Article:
|Publication number||US7329400 B2|
|Application number||US 10/175,515|
|Publication date||Feb 12, 2008|
|Filing date||Jun 19, 2002|
|Priority date||Jun 19, 2002|
|Also published as||US20030235530|
|Publication number||10175515, 175515, US 7329400 B2, US 7329400B2, US-B2-7329400, US7329400 B2, US7329400B2|
|Inventors||Alan Cisar, Todd Adams, Paul Sylvester|
|Original Assignee||Lynntech, Inc.|
|Export Citation||BiBTeX, EndNote, RefMan|
|Patent Citations (13), Non-Patent Citations (10), Referenced by (2), Classifications (13), Legal Events (7)|
|External Links: USPTO, USPTO Assignment, Espacenet|
1. Field of the Invention
A generator that may be loaded with a parent isotope, which is retained on the generator and readily releases the daughter isotope formed by the decay of the parent and methods of use and construction thereof.
2. Background of the Related Art
Rhenium-188 (188Re, an isotope of rhenium having 75 protons and 113 neutrons in its nucleas) is chemically very similar to the well known and widely utilized isotope technetium-99m (99mTc), but while 99mTc is a gamma ray (γ) emitter that is useful for single photon emission computed tomography (SPECT) imaging, 188Re is a beta emitter (β−) producing a 2.12 MeV electron as it decays to stable 188Os. This high energy beta emission and short half life (16.9 hours) makes 188Re an excellent isotope for radiotherapeutic applications. 90Y, an isotope with a similar beta emission (2.28 MeV) already has FDA approval for the treatment of various cancers (e.g., non-Hodgkin's lymphoma) and it is anticipated that 188Re can be used in a similar role and open up access to additional coordinating groups and antibodies.
90Y has a half life of approximately 64 hours which means that it can be produced at a central location and distributed to clinics and research establishments. However, 188Re has a half life of only 16.9 hours which is too short for the isotope to be conveniently shipped, and thus means that it must be generated at the site of use. As a consequence, the development of a commercial, reliable generator is essential to ensure that the clinical possibilities of this isotope are fully realized. This short half-life also means that the activity of the isotope rapidly dies away, reducing the chance for damage to other areas of the body if the targeting agent to which the isotope has been attached breaks down, releasing the isotope into other areas of the body where it isn't desired.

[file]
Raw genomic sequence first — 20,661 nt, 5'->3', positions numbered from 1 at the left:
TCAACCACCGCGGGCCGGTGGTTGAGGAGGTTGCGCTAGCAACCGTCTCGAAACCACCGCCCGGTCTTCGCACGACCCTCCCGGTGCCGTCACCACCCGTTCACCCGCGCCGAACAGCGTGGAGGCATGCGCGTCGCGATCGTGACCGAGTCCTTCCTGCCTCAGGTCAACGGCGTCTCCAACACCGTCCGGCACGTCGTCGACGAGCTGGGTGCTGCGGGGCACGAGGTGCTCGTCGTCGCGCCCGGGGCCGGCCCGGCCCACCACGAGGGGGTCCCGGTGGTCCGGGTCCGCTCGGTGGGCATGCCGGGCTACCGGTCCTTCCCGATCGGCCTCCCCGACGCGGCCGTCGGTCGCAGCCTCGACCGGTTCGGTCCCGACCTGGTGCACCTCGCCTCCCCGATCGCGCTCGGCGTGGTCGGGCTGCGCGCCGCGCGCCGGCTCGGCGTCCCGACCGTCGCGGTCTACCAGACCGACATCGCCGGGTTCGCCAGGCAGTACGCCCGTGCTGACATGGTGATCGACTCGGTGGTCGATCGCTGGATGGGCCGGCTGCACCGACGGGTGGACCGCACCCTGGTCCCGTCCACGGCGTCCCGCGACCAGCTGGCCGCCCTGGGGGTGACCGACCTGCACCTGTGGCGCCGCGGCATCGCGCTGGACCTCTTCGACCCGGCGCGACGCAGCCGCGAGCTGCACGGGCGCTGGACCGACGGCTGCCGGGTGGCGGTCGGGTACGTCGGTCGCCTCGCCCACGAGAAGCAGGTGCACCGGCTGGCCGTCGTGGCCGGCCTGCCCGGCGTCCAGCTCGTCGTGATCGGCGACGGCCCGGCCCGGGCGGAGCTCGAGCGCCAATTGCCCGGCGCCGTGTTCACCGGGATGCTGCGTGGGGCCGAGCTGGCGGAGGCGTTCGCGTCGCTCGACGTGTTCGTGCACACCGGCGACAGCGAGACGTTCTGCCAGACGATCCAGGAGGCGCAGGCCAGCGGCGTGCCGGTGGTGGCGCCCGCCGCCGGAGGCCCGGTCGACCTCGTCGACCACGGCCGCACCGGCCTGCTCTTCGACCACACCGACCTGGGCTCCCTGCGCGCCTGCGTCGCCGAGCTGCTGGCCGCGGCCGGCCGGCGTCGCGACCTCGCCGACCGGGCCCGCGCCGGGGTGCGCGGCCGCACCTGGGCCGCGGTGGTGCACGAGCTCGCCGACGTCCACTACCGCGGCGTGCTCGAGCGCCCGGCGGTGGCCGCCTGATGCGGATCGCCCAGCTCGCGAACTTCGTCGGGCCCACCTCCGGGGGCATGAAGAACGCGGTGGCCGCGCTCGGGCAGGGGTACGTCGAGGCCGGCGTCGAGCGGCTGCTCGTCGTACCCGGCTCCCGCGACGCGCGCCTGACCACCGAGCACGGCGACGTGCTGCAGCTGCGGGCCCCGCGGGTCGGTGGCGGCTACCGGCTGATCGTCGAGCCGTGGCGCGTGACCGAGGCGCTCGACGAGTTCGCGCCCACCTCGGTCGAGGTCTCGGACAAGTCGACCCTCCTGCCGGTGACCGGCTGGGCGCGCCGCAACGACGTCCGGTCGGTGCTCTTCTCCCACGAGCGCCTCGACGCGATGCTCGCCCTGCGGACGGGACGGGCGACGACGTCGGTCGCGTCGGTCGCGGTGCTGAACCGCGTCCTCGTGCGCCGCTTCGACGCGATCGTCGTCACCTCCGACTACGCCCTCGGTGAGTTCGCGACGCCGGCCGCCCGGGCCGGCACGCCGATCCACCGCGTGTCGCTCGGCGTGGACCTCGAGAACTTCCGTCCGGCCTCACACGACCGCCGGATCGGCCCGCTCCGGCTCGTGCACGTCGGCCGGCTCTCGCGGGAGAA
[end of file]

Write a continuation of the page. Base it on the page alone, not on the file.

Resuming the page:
Knapp describes a 188Re generator having a dual column system that retains a 188W “cow” on a chromatographic alumina column. The 188Re is eluted using a saline solution, and the saline solution converted to the pure perrhenic acid by a subsequent ion exchange using a cation exchange column. This is at best a two step process, with the potential for yield loss in the ion exchange step. Alumina is a poor ion exchange material with a low ion exchange capacity, poor selectivity, and limited stability. This may lead to premature column blocking and the release of aluminum, or even the parent 188W, into the 188Re product.
A “one pot” synthesis has been developed for a gel type generator, with the cow retained on a gel column produced by dissolving the target under carefully controlled conditions. This method is described as applicable to both 188Re/188W and 99mTc/99Mo. The method has a limitation in that the start of 188W breakthrough occurs after only 5 to 10 elutions, far too few for a practical generator.
A gas phase method has been described for separating 188Re from 188W based on the volatility of HReO4. In this approach, described as thermochromatographic separation, the irradiated 186W target is heated to ˜1,000° C. to volatilize the Re containing species, which is carried to a colder region in a stream of moist air. The advantage of this method is that the 186W enriched target can be reused. The disadvantage is that the high temperatures required by this process can potentially volatilize other, less desirable materials out of the target as well. The extreme conditions required also means that this method is clearly unsuitable for the on site production of 188Re, which is essential given the short half life.